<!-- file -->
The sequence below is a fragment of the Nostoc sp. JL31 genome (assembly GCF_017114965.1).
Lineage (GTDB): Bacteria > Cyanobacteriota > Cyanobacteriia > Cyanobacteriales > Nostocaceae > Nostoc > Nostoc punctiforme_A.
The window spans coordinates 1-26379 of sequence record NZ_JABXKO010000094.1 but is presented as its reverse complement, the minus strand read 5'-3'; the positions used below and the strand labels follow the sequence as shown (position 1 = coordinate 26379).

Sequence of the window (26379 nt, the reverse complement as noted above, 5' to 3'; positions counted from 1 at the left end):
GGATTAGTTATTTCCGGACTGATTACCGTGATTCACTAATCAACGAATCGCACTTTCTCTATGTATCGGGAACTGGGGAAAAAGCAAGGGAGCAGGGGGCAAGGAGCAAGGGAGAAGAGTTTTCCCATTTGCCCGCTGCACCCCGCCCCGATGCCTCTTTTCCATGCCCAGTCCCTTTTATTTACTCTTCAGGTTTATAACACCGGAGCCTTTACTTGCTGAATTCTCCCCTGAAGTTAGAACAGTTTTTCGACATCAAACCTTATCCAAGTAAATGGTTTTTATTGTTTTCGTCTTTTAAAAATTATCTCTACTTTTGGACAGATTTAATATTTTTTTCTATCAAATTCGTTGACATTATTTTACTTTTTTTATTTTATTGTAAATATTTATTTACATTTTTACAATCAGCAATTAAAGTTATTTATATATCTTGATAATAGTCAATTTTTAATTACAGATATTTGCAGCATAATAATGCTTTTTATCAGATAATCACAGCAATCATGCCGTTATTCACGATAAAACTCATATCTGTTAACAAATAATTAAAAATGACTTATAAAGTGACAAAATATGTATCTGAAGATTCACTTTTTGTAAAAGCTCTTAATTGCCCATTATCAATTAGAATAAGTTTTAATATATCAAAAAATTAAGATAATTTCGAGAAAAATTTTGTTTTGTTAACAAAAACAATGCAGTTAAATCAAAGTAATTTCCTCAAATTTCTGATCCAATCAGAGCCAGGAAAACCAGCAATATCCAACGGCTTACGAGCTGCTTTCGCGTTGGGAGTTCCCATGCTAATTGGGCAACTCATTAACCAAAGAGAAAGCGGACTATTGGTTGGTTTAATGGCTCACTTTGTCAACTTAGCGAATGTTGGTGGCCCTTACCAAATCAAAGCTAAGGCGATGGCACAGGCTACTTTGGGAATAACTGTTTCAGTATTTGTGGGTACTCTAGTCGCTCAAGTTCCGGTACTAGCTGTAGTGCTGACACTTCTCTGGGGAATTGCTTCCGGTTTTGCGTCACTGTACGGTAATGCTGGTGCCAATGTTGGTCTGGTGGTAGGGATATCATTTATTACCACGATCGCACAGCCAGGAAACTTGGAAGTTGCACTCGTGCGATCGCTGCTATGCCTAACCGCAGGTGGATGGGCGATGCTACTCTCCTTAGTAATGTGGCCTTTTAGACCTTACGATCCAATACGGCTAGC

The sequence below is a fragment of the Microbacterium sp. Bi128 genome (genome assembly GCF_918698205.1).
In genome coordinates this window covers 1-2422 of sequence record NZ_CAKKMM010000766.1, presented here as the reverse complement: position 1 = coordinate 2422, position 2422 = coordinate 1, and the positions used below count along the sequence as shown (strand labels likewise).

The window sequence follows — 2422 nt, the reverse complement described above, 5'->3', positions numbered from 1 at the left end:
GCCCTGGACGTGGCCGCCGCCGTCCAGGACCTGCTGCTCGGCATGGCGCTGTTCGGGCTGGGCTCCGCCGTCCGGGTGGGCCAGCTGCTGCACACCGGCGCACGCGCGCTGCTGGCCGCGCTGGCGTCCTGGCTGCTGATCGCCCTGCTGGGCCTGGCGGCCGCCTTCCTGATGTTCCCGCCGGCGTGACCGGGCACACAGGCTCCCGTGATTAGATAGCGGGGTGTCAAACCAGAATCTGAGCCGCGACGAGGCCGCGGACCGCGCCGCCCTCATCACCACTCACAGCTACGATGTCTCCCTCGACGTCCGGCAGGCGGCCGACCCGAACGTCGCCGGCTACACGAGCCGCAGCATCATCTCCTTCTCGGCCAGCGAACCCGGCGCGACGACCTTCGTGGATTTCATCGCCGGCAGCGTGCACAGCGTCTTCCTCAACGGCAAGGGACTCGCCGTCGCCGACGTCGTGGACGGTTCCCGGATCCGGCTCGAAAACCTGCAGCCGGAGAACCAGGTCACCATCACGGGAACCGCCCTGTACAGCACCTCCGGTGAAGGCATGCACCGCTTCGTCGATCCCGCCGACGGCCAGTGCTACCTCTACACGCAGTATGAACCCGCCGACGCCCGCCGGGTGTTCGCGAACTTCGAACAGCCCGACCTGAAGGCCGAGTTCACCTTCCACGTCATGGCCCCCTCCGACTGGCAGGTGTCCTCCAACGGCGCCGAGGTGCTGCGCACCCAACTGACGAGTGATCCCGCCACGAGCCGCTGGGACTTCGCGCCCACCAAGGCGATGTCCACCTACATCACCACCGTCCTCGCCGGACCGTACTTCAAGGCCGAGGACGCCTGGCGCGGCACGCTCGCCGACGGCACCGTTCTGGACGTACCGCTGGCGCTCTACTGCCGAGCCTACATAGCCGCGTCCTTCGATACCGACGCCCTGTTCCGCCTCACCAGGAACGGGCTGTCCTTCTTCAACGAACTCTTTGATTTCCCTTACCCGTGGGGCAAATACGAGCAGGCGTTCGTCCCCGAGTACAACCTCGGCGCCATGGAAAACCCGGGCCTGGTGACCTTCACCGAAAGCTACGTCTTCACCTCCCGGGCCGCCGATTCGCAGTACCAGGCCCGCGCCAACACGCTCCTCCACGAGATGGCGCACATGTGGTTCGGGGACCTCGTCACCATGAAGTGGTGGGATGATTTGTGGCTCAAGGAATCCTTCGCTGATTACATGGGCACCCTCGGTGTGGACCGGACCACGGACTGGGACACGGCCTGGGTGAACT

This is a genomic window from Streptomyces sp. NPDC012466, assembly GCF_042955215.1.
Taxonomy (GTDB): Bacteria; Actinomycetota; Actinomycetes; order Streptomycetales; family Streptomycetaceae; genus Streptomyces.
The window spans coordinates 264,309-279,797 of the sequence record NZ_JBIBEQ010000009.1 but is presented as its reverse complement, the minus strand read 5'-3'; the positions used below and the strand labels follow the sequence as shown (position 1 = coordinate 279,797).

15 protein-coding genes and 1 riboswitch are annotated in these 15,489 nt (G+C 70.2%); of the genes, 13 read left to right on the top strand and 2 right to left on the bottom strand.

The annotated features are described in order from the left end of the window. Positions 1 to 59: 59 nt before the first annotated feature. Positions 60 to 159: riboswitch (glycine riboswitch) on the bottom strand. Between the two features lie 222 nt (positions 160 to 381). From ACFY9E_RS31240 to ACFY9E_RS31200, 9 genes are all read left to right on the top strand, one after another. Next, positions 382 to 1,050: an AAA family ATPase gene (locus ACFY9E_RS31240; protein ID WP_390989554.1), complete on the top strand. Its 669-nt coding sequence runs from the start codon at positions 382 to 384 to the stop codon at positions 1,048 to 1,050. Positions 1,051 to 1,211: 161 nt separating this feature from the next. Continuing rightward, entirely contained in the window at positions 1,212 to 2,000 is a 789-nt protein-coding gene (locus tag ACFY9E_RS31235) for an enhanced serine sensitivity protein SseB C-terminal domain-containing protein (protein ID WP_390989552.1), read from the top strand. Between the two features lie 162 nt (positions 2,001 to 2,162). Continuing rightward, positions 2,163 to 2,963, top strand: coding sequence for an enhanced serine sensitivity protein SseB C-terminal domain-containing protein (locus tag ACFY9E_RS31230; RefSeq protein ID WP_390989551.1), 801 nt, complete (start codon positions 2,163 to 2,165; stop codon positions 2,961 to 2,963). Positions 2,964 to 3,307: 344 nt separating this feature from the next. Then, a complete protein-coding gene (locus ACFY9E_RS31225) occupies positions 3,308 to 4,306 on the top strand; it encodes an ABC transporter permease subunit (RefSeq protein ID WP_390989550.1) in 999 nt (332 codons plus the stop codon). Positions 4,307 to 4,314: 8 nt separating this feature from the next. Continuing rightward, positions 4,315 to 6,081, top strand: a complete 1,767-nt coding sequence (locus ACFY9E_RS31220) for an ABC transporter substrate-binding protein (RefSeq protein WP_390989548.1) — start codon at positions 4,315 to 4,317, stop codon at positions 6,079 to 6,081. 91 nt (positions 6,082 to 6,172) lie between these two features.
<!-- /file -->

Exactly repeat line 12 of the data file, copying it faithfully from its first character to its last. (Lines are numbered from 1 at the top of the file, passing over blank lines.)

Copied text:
The window spans coordinates 264,309-279,797 of the sequence record NZ_JBIBEQ010000009.1 but is presented as its reverse complement, the minus strand read 5'-3'; the positions used below and the strand labels follow the sequence as shown (position 1 = coordinate 279,797).